The bottle should always be presented to the guest’s left and so that he/she can see the label. All information is presented (spoken) clearly, clearly and confidently.
– uncorking the bottle begins with an incision in the upper part of the capsule. With a small knife on the corkscrew, the capsule is cut, usually under the ring of the neck of the bottle, removed in the sommelier’s pocket or placed on a small saucer prepared in advance for this purpose;
– cleaning the upper part of the neck of the bottle;
– extraction of wine jam. Pull out the wine cork gently, carefully, so as not to break or crush it. The cork must be removed without popping or splashing. The screw part of the corkscrew (sommelier’s knife) should not come out at the opposite end of the cork, so that particles of the crust do not hit the wine;
– evaluation of the traffic jam. Determine whether it does not contain any unpleasant odors;
– placing the crust on a saucer (special plate);
– wiping the upper and inner part of the cork.
Serving wine in a restaurant
The process of serving wine directly depends on the institution itself. In the restaurant, the serving of wine has a recommendatory, educational nature and it starts from the moment of receiving the order. Despite the established basic rules, there is still enough room for improvisation (sommeliers or waiters).
The main and not the only criterion is the combination of dishes and wines. If the guest hesitates with the choice, the sommelier or waiter should offer the wine, briefly listing its tasting characteristics. Particular attention should be paid to the color of the wine, its lightness or strength, and the presence of residual sugar. The guest must be informed about the price of the wine offered to him, for this it is enough to indicate the corresponding item on the map.
Preparation for server work
All drinks must be stored in special conditions (temperature, humidity, etc.). Very old collection wines are brought out of the cellar in advance to bring them to the perfect temperature before being served on the table. Before serving the wine, you need to make sure that it has no signs of spoilage (defects).
Preliminary quality control. External signs of poor quality wines include:
– bulging or “collapsing” plug;
– excessively low (shoulder level) level of wine in the bottle;
– the presence of sediment in those bottles where, according to the general rule, it should not be;
– wine opacity;
– streams of wine on the upper part of the bottle (usually on the excise stamp or “collarette”).
Each wine has its own serving temperature. Nevertheless, general rules can be deduced. It is known that most dry white wines are best served at (11-12°C) and most red wines are best served at (16-17°C).
Several successive stages are distinguished in this process:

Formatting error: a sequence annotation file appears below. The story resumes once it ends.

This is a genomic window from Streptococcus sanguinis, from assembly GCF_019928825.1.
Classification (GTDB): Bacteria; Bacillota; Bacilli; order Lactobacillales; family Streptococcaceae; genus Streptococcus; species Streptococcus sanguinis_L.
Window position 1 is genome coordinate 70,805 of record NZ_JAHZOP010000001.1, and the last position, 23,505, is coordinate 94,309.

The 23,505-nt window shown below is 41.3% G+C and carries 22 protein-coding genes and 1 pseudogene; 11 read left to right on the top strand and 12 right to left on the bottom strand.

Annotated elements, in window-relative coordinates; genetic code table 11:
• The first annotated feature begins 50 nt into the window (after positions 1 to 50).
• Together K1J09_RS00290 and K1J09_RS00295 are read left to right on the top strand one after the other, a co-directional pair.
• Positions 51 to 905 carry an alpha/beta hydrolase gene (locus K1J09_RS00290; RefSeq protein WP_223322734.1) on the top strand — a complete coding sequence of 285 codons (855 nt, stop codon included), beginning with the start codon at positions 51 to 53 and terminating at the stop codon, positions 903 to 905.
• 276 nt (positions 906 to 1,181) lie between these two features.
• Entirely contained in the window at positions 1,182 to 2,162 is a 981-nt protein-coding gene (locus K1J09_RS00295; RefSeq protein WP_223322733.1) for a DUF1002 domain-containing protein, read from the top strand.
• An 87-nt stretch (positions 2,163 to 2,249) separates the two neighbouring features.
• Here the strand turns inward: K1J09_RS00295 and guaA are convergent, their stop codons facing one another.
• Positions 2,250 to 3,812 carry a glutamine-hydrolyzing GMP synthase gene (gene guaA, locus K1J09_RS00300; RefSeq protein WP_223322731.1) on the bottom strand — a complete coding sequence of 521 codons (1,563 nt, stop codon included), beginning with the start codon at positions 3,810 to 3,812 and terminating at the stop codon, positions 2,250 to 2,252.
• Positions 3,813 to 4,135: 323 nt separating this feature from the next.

A bottle of wine is brought into the hall, as a rule, in a cooler (white, champagne, sparkling) or in a special basket (red). The bottle is presented to the guest who ordered the wine: the label is shown, the wine is presented in such a way that it cannot be confused with any other. Indicate: the name of the wine; producer; harvest year; color and type of wine. Additional information (history of wine, production technology, variety or varieties of grapes, etc.) at the request of the guest. It is also appropriate to list the tasting characteristics of the wine.
Common disadvantages of wine
Turbidity. The wine should be transparent, crystal clear. The only excuse for turbidity is if you shook the sediment in old (aged) wine.
Crystals. This is not a vice, but people often think that if there is a sediment of crystals at the bottom of a bottle of wine, then there is something wrong with the wine. It is simply a salt of tartaric acid that falls into a natural sediment.
Acidity. All wines, like all fruits, contain some acid. Without it, they would taste flabby, boring and spoil very quickly. The only excuse for excessive acidity is wines made from unripe or overly high-yielding grapes.
Bitterness. Sometimes, especially in Italy, an admixture of bitterness is an integral part of the wine’s character, as in the case of Amarone della Valpolicella.
Wine with the smell/taste of sulfur. In the process of making wine, sulfur is added, which plays the role of a preservative. However, if too much sulfur is added, the wine acquires an astringent smell of rubber.
“Cork Wine” with smell/taste. This is the most common problem that occurs in 2-5% of bottles. It is caused by a fungus that is sometimes contained in a natural cork, which spoils the wine (it has nothing to do with the pieces of cork that can float in the glass). A wine with such defects has a musty smell and poor fruit notes, although this may not be apparent until it has spent a few minutes in the glass. There is no similar problem in wine with artificial cork and screw caps.
Oxidized wine. “Oxidized” (“oxidized” or “maderized”) is a more widely used term that describes wine that has been exposed to oxygen. Too active contact with oxygen spoils the wine, and eventually turns it into vinegar. Wine can oxidize with improper storage, loose corking, if the wine has been in the bottle for too long after it has been opened.